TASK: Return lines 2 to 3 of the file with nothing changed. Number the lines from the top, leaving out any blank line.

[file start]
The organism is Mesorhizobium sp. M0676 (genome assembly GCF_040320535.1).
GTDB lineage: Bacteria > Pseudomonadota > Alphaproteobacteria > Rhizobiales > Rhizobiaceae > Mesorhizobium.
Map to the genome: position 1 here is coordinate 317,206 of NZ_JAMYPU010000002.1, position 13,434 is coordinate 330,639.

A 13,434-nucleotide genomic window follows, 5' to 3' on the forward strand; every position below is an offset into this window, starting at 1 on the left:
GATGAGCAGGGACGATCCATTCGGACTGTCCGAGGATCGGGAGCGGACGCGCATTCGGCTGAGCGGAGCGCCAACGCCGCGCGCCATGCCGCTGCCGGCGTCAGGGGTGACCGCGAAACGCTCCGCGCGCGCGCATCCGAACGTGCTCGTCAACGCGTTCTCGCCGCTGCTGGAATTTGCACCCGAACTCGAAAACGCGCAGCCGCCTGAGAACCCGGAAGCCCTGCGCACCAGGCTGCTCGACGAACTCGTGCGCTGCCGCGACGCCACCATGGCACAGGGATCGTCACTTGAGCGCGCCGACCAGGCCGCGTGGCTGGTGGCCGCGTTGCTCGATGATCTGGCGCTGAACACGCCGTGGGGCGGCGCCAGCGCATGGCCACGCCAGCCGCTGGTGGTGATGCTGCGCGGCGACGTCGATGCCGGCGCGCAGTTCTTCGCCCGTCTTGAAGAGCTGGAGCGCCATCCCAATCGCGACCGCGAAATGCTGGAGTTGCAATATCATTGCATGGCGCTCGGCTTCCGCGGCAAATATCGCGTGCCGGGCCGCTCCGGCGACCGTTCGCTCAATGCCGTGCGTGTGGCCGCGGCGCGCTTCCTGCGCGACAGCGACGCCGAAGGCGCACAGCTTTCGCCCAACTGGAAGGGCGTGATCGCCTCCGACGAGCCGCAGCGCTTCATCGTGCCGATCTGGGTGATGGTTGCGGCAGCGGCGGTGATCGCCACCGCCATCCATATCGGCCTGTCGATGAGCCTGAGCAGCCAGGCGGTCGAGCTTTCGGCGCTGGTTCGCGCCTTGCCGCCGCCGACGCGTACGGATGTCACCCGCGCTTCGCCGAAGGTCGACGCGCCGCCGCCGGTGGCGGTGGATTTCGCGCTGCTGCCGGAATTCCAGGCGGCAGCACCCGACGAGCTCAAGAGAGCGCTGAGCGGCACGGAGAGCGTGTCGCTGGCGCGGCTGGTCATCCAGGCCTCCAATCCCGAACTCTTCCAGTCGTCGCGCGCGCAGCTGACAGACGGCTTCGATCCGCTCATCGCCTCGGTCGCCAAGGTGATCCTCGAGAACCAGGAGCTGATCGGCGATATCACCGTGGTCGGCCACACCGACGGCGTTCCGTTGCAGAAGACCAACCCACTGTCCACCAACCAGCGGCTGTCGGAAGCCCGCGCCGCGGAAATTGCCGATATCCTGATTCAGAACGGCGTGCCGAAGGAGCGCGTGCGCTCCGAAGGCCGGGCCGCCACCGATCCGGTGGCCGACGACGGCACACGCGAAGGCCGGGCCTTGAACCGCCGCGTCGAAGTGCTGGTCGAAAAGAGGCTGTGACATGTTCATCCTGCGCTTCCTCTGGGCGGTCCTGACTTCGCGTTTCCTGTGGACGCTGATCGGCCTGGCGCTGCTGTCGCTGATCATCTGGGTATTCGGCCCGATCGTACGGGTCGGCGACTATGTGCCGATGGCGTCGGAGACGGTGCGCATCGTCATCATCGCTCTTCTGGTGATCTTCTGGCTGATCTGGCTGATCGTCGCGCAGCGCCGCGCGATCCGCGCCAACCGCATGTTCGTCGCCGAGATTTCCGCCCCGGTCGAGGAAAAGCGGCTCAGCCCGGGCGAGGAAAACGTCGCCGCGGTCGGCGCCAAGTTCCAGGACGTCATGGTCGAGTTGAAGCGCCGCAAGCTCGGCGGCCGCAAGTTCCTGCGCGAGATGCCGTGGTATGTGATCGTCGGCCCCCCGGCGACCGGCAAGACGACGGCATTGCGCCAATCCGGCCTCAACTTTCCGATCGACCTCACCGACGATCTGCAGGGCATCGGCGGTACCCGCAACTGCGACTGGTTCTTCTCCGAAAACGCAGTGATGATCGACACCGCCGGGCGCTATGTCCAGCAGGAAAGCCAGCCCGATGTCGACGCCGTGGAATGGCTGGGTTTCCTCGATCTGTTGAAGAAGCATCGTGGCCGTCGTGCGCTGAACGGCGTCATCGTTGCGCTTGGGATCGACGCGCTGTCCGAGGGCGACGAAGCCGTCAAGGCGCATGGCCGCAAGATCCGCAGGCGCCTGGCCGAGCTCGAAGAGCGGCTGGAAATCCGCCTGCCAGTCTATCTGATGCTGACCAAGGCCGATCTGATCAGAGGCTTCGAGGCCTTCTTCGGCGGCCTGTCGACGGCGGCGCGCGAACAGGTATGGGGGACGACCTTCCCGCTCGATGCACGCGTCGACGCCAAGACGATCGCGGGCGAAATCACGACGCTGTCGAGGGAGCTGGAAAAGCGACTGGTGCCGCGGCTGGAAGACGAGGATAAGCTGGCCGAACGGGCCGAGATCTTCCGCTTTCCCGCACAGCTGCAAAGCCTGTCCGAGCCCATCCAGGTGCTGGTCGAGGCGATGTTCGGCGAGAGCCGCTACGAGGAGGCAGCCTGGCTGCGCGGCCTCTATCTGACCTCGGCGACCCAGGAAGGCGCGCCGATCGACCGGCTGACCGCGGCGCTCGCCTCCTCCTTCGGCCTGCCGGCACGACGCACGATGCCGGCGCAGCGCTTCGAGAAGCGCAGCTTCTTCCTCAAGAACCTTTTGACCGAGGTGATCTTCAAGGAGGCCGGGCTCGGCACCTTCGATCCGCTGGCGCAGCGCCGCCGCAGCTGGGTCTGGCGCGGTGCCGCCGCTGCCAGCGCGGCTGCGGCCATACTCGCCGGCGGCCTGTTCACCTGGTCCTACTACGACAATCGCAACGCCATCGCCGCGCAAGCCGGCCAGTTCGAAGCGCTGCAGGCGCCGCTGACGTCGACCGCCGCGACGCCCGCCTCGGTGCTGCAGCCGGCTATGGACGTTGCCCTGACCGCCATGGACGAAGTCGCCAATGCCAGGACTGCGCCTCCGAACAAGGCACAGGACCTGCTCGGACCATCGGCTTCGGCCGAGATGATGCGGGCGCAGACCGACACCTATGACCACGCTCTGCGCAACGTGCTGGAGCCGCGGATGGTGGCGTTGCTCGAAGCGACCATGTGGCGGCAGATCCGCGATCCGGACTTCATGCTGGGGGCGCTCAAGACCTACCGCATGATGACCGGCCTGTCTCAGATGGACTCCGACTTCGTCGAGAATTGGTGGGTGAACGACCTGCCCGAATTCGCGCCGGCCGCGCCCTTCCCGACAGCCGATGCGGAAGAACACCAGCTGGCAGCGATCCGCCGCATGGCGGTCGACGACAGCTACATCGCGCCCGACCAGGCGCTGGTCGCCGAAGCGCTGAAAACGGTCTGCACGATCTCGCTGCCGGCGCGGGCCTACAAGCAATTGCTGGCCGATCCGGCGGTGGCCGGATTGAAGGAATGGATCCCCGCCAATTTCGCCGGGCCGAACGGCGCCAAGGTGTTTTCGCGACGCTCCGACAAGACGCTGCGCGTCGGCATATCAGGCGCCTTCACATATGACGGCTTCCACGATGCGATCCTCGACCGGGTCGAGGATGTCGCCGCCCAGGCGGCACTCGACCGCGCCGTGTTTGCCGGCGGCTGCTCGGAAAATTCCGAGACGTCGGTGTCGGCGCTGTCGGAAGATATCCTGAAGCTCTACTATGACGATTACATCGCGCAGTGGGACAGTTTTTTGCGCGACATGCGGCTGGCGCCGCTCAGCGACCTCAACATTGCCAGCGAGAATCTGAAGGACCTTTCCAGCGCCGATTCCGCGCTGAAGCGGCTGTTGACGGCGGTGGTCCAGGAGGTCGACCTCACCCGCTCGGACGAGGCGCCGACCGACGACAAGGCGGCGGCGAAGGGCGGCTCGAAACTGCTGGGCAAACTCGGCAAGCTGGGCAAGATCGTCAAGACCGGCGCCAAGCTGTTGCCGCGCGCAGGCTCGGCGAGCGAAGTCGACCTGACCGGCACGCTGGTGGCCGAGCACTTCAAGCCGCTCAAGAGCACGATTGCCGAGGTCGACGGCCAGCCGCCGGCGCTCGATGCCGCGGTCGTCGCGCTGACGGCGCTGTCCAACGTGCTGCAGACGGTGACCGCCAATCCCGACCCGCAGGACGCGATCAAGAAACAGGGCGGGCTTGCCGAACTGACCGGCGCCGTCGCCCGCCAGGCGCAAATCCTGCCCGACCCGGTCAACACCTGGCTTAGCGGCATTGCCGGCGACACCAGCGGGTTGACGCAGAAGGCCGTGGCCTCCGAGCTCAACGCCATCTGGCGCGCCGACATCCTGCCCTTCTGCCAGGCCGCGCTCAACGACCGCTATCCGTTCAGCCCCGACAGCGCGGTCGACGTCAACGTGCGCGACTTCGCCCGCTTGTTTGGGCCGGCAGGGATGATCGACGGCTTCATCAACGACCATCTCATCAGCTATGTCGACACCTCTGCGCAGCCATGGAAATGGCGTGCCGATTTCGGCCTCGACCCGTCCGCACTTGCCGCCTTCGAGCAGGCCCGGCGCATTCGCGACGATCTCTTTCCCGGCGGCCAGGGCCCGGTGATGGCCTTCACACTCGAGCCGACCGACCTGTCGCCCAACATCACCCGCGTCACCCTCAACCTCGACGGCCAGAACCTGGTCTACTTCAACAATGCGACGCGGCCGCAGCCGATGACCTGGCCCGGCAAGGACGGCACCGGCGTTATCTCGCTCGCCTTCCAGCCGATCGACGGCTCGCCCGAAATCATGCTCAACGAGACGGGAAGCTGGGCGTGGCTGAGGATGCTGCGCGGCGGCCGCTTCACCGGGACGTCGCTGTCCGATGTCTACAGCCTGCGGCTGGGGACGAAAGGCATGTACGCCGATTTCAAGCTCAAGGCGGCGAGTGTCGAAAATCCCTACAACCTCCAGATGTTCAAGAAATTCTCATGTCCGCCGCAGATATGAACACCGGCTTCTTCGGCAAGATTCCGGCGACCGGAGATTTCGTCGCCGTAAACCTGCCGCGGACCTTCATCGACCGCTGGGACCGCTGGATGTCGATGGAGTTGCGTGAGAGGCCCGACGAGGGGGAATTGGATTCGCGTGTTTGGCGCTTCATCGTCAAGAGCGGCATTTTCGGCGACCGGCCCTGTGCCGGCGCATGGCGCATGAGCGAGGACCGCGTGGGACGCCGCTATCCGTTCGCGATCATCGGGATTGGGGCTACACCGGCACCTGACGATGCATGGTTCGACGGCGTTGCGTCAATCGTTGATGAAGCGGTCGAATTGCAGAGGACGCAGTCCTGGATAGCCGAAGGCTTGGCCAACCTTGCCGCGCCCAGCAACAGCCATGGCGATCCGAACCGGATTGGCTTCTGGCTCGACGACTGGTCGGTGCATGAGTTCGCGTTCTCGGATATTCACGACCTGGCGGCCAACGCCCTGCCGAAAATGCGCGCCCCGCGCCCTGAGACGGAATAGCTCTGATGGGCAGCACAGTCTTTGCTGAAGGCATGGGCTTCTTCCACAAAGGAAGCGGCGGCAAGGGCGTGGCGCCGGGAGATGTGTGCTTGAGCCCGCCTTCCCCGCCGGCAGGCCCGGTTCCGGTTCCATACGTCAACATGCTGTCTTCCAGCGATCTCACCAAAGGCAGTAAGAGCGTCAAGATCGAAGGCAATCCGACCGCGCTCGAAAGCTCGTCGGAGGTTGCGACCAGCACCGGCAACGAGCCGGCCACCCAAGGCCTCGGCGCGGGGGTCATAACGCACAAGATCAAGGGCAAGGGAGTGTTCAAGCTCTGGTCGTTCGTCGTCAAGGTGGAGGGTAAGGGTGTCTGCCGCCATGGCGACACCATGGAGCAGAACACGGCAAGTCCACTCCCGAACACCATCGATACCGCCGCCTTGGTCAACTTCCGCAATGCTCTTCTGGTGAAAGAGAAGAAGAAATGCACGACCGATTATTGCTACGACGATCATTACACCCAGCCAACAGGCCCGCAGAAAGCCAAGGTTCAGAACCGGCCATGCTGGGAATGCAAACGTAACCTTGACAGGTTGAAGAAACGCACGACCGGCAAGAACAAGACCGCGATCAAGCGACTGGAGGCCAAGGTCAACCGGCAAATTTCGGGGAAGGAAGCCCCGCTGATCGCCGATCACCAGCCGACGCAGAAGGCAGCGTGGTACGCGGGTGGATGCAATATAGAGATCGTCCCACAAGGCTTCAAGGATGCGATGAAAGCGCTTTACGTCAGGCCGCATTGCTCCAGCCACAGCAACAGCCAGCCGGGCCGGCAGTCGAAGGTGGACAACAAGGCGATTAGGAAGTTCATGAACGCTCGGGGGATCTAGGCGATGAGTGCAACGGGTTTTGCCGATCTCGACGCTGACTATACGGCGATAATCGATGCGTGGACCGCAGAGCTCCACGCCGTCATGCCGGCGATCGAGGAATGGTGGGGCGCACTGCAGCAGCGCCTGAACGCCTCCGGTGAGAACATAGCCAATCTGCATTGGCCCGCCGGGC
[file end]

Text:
GTDB lineage: Bacteria > Pseudomonadota > Alphaproteobacteria > Rhizobiales > Rhizobiaceae > Mesorhizobium.
Map to the genome: position 1 here is coordinate 317,206 of NZ_JAMYPU010000002.1, position 13,434 is coordinate 330,639.